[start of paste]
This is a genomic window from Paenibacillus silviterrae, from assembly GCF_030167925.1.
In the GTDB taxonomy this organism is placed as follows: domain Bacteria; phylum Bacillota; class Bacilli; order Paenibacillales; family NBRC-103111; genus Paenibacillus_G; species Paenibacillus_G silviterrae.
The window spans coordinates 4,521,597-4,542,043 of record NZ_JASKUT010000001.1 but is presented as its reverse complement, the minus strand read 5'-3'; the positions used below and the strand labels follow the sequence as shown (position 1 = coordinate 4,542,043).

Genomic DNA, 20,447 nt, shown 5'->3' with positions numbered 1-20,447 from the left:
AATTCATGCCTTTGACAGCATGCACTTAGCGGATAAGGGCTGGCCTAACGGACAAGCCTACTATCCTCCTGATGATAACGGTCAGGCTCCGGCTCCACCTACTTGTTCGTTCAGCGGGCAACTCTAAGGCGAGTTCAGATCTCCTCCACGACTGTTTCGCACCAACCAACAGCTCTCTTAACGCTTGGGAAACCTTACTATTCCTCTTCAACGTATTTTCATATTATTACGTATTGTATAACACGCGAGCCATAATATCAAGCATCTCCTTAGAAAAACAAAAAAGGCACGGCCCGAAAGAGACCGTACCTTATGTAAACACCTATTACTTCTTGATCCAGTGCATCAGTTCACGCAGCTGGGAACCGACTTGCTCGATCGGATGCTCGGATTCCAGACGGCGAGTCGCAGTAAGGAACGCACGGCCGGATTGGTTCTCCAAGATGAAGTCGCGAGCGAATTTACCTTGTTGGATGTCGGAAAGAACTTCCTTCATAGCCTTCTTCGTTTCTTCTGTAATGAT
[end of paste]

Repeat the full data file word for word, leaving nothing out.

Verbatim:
This is a genomic window from Paenibacillus silviterrae, from assembly GCF_030167925.1.
In the GTDB taxonomy this organism is placed as follows: domain Bacteria; phylum Bacillota; class Bacilli; order Paenibacillales; family NBRC-103111; genus Paenibacillus_G; species Paenibacillus_G silviterrae.
The window spans coordinates 4,521,597-4,542,043 of record NZ_JASKUT010000001.1 but is presented as its reverse complement, the minus strand read 5'-3'; the positions used below and the strand labels follow the sequence as shown (position 1 = coordinate 4,542,043).

Genomic DNA, 20,447 nt, shown 5'->3' with positions numbered 1-20,447 from the left:
AATTCATGCCTTTGACAGCATGCACTTAGCGGATAAGGGCTGGCCTAACGGACAAGCCTACTATCCTCCTGATGATAACGGTCAGGCTCCGGCTCCACCTACTTGTTCGTTCAGCGGGCAACTCTAAGGCGAGTTCAGATCTCCTCCACGACTGTTTCGCACCAACCAACAGCTCTCTTAACGCTTGGGAAACCTTACTATTCCTCTTCAACGTATTTTCATATTATTACGTATTGTATAACACGCGAGCCATAATATCAAGCATCTCCTTAGAAAAACAAAAAAGGCACGGCCCGAAAGAGACCGTACCTTATGTAAACACCTATTACTTCTTGATCCAGTGCATCAGTTCACGCAGCTGGGAACCGACTTGCTCGATCGGATGCTCGGATTCCAGACGGCGAGTCGCAGTAAGGAACGCACGGCCGGATTGGTTCTCCAAGATGAAGTCGCGAGCGAATTTACCTTGTTGGATGTCGGAAAGAACTTCCTTCATAGCCTTCTTCGTTTCTTCTGTAATGAT